Wednesday, July 30, 2008

Of newspapers

Got into a lunch discussion about newspapers, more specifically about how we end up paying for newspapers that ultimately land up at the old-newspaper-shop (pazhaya paper kadai). I have been brought up on the ‘reading newspaper is a good habit’ thing in school, moving to the ‘reading newspapers is desirable/essential/paramount to success in CA exams/ MBA interviews/ placement interviews’, later in life.

I have always been a supplement reader; be it Young World on Saturdays or The Sunday Magazine on Sundays (both from The Hindu stable), Siruvar Malar on Fridays and Varamalar on Sundays (from the Dinamalar stable), or The Metro Plus or more recently, Chennai Chronicle and Chennai Times. I am also a big fan of tabloids – I used to look forward to the free tabloid that you could pick out at the London tube stations (can someone remind me the name); I still look forward to flying out of Mumbai in the evening, I love the Mid-day. Ergo accounts for my 15 minutes tea-breaks in early afternoons.

So what do I like to read?

1. Cartoons (I love them, Calvin and Hobbes, Heathcliff, Wizard of Id, Archies, Asterix, Garfield, Dilbert, Simpsons)
2. Simple brain exercises (Spot the differences, word jumbles, mazes, sudokus (to an extent), cross-words (very rarely))
3. Gossip
4. Agony Aunt columns of whatever kind (especially relationship columns, I get almost voyeuristic pleasure reading them)
5. Regular Columnists (not a regular reader of any of them in the paper version, used to enjoy V. Gangadhar’s Slice of Life)
6. Editorials and Opinions
7. Local news (the chain snatching, broken roads beware, woman elopes with neighbour kinds)

It is fairly obvious from the above that I do not enjoy reading political news and business news, possibly the real ‘news’ portions. To me at least, reading news is like following a TV soap; you need to know what has happened earlier to appreciate/understand what has happened yesterday. Just make it several hundred soaps and you know how difficult it is to completely comprehend all news. If you take a New Year resolution to start reading newspapers regularly (like I have done on several New Years), you are starting a movie from just before the interval. Too much has happened that you are not aware of, and there is no way you can immediately find them. You only to need to wait and watch more of it, and try to figure it out. Which requires too much patience, which is always in short supply. When forced to read with an end-objective in mind (like CA exams, interviews, etc.) it only gets worse. The outcome is the same (you don’t read them), but add to it a feeling of guilt.

That is why I enjoy reading newspapers online. Read something that catches your fancy, and there are always related articles that you can read, an opinion column that provides a beginning and some context, and if you read on rediff it will inevitably lead you to a slideshow of scantily-clad models :-).

A separate post on The Hindu vs lesser mortals will follow.

11 comments:

Anand said...

"I am also a big fan of tabloids – I used to look forward to the free tabloid that you could pick out at the London tube stations (can someone remind me the name)"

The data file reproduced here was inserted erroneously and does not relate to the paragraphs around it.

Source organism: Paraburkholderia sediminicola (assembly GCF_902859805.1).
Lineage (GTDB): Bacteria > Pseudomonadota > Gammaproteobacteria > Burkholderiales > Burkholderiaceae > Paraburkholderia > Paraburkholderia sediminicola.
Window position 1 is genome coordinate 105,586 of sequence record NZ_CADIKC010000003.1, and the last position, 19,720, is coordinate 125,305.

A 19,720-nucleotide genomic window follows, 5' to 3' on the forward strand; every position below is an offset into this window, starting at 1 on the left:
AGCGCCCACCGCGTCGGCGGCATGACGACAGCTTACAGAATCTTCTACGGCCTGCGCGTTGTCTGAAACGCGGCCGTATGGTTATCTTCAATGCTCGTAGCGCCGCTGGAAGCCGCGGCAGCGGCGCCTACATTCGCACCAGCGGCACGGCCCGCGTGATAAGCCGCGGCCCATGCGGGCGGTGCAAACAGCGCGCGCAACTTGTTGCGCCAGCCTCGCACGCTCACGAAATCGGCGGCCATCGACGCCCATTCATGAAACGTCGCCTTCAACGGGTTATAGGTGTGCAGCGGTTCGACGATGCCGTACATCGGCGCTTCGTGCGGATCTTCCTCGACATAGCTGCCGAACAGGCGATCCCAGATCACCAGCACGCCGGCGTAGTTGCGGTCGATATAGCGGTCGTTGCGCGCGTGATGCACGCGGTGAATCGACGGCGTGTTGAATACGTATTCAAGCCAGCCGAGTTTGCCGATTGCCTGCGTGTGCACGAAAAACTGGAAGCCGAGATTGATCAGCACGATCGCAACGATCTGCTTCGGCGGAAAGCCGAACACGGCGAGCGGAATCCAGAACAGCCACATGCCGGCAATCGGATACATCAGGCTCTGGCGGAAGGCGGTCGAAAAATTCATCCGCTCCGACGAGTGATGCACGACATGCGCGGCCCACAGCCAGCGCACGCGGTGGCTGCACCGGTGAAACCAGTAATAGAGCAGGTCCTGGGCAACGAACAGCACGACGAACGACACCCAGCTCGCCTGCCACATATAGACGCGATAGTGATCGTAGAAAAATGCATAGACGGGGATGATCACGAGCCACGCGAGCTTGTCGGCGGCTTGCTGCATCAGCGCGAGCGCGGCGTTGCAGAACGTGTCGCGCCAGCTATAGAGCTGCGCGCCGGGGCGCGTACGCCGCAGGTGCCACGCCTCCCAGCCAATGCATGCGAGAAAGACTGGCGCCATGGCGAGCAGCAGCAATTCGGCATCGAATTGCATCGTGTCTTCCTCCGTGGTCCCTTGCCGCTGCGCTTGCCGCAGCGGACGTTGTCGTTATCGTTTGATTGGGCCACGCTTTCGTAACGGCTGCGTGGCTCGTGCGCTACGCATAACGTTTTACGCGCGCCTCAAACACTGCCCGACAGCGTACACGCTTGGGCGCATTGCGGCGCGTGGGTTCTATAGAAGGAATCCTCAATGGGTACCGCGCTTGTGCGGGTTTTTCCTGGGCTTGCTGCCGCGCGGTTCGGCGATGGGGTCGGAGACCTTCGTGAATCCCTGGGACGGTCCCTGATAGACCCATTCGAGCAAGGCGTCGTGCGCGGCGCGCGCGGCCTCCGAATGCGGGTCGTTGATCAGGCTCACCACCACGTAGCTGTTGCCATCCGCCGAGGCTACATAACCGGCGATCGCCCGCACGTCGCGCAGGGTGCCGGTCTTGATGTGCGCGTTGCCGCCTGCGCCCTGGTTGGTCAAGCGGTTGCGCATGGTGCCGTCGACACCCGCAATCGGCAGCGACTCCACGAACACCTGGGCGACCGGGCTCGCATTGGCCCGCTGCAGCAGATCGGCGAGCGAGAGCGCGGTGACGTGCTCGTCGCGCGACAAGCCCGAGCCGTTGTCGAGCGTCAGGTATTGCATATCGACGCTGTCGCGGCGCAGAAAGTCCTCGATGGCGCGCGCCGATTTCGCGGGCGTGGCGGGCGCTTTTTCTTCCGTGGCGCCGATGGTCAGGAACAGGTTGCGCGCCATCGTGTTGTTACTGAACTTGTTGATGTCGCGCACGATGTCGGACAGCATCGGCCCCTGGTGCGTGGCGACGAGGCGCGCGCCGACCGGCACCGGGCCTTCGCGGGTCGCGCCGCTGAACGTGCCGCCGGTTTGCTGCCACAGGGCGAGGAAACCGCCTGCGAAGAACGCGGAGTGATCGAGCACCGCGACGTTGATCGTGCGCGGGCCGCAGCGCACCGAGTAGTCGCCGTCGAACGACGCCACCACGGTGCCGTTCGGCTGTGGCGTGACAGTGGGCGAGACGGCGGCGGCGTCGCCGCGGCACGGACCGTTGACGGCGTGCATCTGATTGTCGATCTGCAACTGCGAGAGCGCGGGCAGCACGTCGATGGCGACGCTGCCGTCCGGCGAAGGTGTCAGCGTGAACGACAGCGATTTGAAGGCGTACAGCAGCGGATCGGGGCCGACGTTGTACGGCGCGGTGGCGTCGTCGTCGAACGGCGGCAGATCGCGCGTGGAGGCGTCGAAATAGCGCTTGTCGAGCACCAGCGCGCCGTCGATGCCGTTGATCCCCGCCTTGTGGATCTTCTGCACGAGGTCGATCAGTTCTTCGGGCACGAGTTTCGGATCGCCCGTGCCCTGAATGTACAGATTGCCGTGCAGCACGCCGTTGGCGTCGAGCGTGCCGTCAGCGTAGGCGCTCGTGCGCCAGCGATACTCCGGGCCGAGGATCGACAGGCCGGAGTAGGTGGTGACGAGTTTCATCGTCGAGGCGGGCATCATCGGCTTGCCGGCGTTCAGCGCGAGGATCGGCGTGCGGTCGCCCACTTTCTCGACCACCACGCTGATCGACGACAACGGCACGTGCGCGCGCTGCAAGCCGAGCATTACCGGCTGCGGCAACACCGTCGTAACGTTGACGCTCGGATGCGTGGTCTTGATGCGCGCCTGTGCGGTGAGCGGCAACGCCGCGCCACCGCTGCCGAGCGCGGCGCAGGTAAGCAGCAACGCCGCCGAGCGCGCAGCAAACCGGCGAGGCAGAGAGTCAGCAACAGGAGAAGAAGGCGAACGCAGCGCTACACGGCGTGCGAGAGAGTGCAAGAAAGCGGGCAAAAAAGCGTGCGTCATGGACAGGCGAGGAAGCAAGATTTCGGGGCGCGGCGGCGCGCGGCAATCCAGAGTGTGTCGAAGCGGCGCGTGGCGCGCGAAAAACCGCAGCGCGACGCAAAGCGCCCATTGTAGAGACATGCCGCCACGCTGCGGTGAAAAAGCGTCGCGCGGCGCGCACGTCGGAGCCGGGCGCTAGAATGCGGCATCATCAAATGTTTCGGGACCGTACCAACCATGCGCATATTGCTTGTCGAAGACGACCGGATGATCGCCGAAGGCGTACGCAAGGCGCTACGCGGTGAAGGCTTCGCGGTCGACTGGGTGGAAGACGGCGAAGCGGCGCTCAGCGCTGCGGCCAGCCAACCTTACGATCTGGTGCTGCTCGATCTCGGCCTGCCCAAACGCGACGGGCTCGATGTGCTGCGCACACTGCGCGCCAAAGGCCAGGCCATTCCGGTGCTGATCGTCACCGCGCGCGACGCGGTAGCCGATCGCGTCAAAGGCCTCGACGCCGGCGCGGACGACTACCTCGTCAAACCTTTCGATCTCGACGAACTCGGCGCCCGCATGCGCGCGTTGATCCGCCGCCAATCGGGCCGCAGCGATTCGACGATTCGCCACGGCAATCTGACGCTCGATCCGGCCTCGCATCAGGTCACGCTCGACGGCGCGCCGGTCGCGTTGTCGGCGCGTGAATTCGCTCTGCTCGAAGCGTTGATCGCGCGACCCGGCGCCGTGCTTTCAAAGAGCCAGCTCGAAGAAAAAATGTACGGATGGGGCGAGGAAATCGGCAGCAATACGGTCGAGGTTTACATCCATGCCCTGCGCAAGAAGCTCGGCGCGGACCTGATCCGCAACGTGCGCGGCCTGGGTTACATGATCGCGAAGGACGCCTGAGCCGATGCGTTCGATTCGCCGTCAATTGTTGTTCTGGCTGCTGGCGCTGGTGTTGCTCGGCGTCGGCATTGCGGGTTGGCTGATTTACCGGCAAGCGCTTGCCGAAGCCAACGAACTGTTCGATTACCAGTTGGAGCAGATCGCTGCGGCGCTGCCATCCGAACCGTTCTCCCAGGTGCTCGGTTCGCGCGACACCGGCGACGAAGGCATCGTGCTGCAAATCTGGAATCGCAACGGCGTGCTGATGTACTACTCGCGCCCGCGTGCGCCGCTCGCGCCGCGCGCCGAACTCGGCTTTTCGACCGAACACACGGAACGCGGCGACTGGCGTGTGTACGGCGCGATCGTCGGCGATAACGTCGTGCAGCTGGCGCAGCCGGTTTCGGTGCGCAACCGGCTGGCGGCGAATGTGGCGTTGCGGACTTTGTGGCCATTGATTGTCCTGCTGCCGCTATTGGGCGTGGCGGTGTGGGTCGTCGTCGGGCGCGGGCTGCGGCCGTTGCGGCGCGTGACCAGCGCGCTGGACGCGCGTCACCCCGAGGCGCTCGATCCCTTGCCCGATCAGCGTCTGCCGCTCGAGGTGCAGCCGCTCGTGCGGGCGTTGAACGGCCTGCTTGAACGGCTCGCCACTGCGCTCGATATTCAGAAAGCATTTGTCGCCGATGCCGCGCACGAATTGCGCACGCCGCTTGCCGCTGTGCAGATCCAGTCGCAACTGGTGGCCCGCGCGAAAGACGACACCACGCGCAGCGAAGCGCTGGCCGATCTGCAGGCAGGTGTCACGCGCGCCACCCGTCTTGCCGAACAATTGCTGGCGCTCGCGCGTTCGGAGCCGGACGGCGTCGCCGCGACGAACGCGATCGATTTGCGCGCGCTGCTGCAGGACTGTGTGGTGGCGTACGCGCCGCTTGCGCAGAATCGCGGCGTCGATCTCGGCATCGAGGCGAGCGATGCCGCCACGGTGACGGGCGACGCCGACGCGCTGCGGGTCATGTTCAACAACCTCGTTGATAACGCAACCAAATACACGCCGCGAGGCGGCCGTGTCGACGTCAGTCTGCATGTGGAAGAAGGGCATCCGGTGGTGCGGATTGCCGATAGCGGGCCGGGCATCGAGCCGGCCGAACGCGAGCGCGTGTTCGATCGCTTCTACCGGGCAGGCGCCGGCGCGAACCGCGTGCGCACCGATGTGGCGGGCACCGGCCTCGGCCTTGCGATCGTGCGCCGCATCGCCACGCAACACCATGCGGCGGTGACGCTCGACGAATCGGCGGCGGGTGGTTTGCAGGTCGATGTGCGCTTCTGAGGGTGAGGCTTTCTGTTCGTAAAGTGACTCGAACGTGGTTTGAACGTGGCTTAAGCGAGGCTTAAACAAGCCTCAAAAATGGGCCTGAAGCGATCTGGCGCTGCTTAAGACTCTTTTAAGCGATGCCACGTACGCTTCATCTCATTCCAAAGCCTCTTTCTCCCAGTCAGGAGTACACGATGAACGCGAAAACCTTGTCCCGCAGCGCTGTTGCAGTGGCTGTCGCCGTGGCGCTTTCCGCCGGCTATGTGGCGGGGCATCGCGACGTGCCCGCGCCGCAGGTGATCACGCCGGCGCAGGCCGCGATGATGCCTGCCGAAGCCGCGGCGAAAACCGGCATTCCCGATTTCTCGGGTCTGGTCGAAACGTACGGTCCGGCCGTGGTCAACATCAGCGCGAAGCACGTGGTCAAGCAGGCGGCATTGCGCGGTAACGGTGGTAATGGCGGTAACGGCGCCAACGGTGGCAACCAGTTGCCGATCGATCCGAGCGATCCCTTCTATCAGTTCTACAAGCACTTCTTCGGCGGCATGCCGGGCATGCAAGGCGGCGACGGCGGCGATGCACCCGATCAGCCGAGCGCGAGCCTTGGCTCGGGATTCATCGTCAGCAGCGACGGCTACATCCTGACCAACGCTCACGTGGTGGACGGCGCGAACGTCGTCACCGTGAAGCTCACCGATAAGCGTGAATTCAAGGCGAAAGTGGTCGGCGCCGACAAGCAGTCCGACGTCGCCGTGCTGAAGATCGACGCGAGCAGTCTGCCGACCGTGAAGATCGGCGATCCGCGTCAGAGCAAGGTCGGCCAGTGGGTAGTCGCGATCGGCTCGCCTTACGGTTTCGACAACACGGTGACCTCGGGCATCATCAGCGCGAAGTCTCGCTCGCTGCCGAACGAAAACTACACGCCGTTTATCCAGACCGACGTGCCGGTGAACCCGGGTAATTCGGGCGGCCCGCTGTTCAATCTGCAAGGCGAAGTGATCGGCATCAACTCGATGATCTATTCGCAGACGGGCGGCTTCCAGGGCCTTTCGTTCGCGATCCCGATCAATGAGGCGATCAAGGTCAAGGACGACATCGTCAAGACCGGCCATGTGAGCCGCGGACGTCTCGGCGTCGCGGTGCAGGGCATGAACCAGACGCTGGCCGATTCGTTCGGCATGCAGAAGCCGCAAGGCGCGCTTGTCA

- that would Metro (morning paper), London Lite, London Paper (evening papers). Love 'em too, can't beat good 'ol celeb goss, specially of the Amy Winehouse variety.

You should also try papers like the Daily Mail (UK), they make even regular "serious" news sound like gossip!!!

Vidya Venkat said...

Yes - Metro - that is the name I was trying to recollect - thanks Anand :)

Dhananjay said...
This comment has been removed by the author.
Dhananjay said...

But we don't for the paper. I mean I have a 2 year subscription of DNA and HT for about 200 each. Dad tells me he makes more money by selling off all the newspapers at the end of month. So they are for free :-) Rather they pay us to read it :-)
I still like my good old newspaper. I can't read the online on in the confines of my bathroom :-)

Anonymous said...

dhanno.... u shud get a laptop!!!! hahahahaha

Vidya Venkat said...

well, i agree on the 'you don't pay for the paper' part - recently subscribed to TOI or some 300 bux, for which I got a travel bag free, which even by my MIL's strict standards should be worth at least 200 bux. We'll more than make up for the 100 bux by selling old paper.

John said...

1. Cartoons (I love them, Calvin and Hobbes, Heathcliff, Wizard of Id, Archies, Asterix, Garfield, Dilbert, Simpsons)
2. Simple brain exercises (Spot the differences, word jumbles, mazes, sudokus (to an extent), cross-words (very rarely))
3. Gossip
4. Agony Aunt columns of whatever kind (especially relationship columns, I get almost voyeuristic pleasure reading them)
5. Regular Columnists (not a regular reader of any of them in the paper version, used to enjoy V. Gangadhar’s Slice of Life)
6. Editorials and Opinions
7. Local news (the chain snatching, broken roads beware, woman elopes with neighbour kinds)


I think I totally agree with your little list. but I think the Hindu has too few Cartoon strips :(

Nishu said...

Don't u read the Variety section on Hindu?? The Religion thingy and the crossword puzzle can drive anyone crazy. Hindu ain't that bad at times :D I hate their "HARD" Sudokus :MAD:

Cheers...

Dhananjay said...

Where's that elusive post on Hindu and Lesser Mortals?

Maddy said...

My favourites are the simple brainy sections (Sudoku, Kakurao, Jumble, etc). If you like these, then TOI has the best daily - Mumbai times and Mumbai Mirror. During my project in Mumbai, the half hour journey to office invariably ended with solved puzzles stashed at the back of the cab :)

I infected my colleague Prabhat too into doing the jumble everyday at lunch when we are at a plant in Morena (in MP). Looked forward to these puzzles in that drab plant...Sigh!

sujeetjoshi said...

I love the travel columns by Hugh & Colleen Gantzer in the Hindu Sunday mag!